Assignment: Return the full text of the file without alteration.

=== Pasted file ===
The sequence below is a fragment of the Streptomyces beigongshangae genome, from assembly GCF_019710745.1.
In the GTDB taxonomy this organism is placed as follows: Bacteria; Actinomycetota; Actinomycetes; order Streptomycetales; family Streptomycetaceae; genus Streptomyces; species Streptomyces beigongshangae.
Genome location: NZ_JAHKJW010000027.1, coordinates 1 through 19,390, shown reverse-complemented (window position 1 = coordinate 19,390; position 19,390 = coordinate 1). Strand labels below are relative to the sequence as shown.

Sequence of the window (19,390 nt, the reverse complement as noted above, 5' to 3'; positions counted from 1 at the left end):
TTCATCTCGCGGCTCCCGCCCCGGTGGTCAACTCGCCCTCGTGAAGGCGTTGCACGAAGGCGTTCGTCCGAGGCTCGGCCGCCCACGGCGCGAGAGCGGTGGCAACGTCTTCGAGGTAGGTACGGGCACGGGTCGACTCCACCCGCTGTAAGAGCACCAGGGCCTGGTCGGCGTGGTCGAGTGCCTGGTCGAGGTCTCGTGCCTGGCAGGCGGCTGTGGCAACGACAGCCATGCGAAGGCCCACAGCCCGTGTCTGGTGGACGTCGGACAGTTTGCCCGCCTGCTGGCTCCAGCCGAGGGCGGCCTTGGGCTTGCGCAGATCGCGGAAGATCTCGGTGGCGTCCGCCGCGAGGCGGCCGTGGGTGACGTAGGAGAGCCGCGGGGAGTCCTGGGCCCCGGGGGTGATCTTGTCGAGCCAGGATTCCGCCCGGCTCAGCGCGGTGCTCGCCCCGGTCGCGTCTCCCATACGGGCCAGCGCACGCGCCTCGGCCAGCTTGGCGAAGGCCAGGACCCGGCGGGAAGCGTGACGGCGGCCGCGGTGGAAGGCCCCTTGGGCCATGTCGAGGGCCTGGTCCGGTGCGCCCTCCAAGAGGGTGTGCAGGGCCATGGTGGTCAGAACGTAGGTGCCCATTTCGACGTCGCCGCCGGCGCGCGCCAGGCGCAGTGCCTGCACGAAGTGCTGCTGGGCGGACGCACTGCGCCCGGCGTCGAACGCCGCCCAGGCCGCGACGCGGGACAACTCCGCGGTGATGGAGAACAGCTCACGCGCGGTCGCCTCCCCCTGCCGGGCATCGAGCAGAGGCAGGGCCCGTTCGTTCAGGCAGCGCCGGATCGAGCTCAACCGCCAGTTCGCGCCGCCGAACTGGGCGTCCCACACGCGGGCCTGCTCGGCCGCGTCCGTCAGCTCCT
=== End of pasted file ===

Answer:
The sequence below is a fragment of the Streptomyces beigongshangae genome, from assembly GCF_019710745.1.
In the GTDB taxonomy this organism is placed as follows: Bacteria; Actinomycetota; Actinomycetes; order Streptomycetales; family Streptomycetaceae; genus Streptomyces; species Streptomyces beigongshangae.
Genome location: NZ_JAHKJW010000027.1, coordinates 1 through 19,390, shown reverse-complemented (window position 1 = coordinate 19,390; position 19,390 = coordinate 1). Strand labels below are relative to the sequence as shown.

Sequence of the window (19,390 nt, the reverse complement as noted above, 5' to 3'; positions counted from 1 at the left end):
TTCATCTCGCGGCTCCCGCCCCGGTGGTCAACTCGCCCTCGTGAAGGCGTTGCACGAAGGCGTTCGTCCGAGGCTCGGCCGCCCACGGCGCGAGAGCGGTGGCAACGTCTTCGAGGTAGGTACGGGCACGGGTCGACTCCACCCGCTGTAAGAGCACCAGGGCCTGGTCGGCGTGGTCGAGTGCCTGGTCGAGGTCTCGTGCCTGGCAGGCGGCTGTGGCAACGACAGCCATGCGAAGGCCCACAGCCCGTGTCTGGTGGACGTCGGACAGTTTGCCCGCCTGCTGGCTCCAGCCGAGGGCGGCCTTGGGCTTGCGCAGATCGCGGAAGATCTCGGTGGCGTCCGCCGCGAGGCGGCCGTGGGTGACGTAGGAGAGCCGCGGGGAGTCCTGGGCCCCGGGGGTGATCTTGTCGAGCCAGGATTCCGCCCGGCTCAGCGCGGTGCTCGCCCCGGTCGCGTCTCCCATACGGGCCAGCGCACGCGCCTCGGCCAGCTTGGCGAAGGCCAGGACCCGGCGGGAAGCGTGACGGCGGCCGCGGTGGAAGGCCCCTTGGGCCATGTCGAGGGCCTGGTCCGGTGCGCCCTCCAAGAGGGTGTGCAGGGCCATGGTGGTCAGAACGTAGGTGCCCATTTCGACGTCGCCGCCGGCGCGCGCCAGGCGCAGTGCCTGCACGAAGTGCTGCTGGGCGGACGCACTGCGCCCGGCGTCGAACGCCGCCCAGGCCGCGACGCGGGACAACTCCGCGGTGATGGAGAACAGCTCACGCGCGGTCGCCTCCCCCTGCCGGGCATCGAGCAGAGGCAGGGCCCGTTCGTTCAGGCAGCGCCGGATCGAGCTCAACCGCCAGTTCGCGCCGCCGAACTGGGCGTCCCACACGCGGGCCTGCTCGGCCGCGTCCGTCAGCTCCT